points for communicating about SPS measures.
These contact points are known as the National Notification Authority
(NNA), which sends out SPS notifications, and the National Enquiry Point
(NEP), which responds to enquiries about SPS measures.
By systematically communicating information and exchanging
experiences, WTO member governments can
improve their national standards.
increased transparency also protects consumers and trading partners alike from
protectionism hidden in unnecessary technical requirements.
information is now readily available in a comprehensive online database, the
SPS Information Management System (http://spsims.wto.org).
Agreement encourages governments to
apply national SPS measures that are consistent with international standards,
guidelines and recommendations. This process is often called “harmonization”.
The evaluation of the likelihood of entry, establishment or spread of
a pest or disease within the territory of an importing country according to
association with potential biological or economic consequences
The evaluation of the potential for adverse effects on human or
animal health arising from the presence of additives, contaminants, toxins or
disease-causing organisms in food, beverages or feedstuffs.
acceptable level of risk can often be achieved in alternative ways.
• Among the
alternatives — and on the assumption that they are technically and economically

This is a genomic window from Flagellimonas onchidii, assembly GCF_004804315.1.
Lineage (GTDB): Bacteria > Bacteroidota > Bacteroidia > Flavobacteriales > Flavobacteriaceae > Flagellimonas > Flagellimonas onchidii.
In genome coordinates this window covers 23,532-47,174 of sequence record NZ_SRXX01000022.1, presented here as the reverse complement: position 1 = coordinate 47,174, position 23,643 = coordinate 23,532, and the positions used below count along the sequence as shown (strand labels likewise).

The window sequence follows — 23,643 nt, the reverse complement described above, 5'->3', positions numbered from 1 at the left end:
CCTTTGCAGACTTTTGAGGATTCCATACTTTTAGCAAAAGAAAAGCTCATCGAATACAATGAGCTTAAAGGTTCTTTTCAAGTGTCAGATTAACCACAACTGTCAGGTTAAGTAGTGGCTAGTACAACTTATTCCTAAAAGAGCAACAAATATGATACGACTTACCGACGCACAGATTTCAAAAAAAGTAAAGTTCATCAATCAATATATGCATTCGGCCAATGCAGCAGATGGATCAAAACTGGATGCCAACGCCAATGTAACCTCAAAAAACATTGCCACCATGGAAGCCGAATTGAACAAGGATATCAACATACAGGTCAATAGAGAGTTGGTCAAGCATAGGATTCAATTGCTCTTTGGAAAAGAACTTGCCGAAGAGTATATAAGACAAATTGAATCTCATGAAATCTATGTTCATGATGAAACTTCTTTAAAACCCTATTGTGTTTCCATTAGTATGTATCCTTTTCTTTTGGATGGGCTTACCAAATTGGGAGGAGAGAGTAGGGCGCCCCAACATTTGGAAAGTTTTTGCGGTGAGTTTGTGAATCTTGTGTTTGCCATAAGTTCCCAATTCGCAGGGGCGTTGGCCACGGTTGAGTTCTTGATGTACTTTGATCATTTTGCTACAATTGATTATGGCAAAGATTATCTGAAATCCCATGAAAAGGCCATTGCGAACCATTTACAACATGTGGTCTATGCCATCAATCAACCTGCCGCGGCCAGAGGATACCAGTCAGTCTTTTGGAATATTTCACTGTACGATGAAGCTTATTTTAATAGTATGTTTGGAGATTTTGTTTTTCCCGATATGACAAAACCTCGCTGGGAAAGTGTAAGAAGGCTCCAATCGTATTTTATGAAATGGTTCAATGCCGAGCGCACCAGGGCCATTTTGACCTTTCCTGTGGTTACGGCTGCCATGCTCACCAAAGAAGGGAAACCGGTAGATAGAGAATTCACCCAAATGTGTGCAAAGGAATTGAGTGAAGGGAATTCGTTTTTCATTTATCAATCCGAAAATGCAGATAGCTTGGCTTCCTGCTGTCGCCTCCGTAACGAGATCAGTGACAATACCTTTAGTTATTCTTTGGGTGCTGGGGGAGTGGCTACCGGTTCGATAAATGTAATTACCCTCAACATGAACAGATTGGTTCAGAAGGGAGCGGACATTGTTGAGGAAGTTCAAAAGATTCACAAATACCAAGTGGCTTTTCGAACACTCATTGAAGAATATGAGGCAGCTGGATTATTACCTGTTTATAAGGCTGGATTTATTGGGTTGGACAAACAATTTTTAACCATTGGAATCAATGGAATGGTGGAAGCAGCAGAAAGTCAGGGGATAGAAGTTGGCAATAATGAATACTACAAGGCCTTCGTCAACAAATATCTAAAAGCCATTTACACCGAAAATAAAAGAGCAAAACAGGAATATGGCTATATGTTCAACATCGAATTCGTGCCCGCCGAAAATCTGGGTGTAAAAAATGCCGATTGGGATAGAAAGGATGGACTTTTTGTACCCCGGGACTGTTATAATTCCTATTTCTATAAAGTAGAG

feasible and provide the same level of food safety or animal and plant health
protection — governments should select those that do not restrict trade more
than necessary to meet their health objective.
another country can show that the measures it applies provide the same level of
health protection, these should be accepted as equivalent.
Aim is to adjust to & comply with SPS
measures to comply with SPS requirements of importing country & expand
market access opportunities
Technical assistance to developing
The SPS agreement contains provisions for
members to provide technical assistance to other countries, particularly
To implement SPS measures consistent with
international standards and the expectations of trading partners.
The WTO provides a legally binding dispute
settlement system to ensure that members meet their obligations.
Other WTO members can challenge SPS
measu?res because the measures do not comply with the importing country’s
obligations under the SPS agreement.
Highlights of the
Food Safety and Standard Act, 2006
ü Prevention of Food Adulteration Act, 1954 ,
ü Fruit Products Order , 1955,
ü Meat Food Products Order , 1973,
ü Vegetable Oil Products (Control) Order, 1947,
ü Edible Oils Packaging (Regulation)Order 1988,
ü Solvent Extracted Oil, De- Oiled Meal and Edible Flour (Control) Order,
ü Milk and Milk Products Order, 1992 etc will be repealed after
commencement of FSS Act, 2006.
SPS – WORLD TRADE ORGANISATION.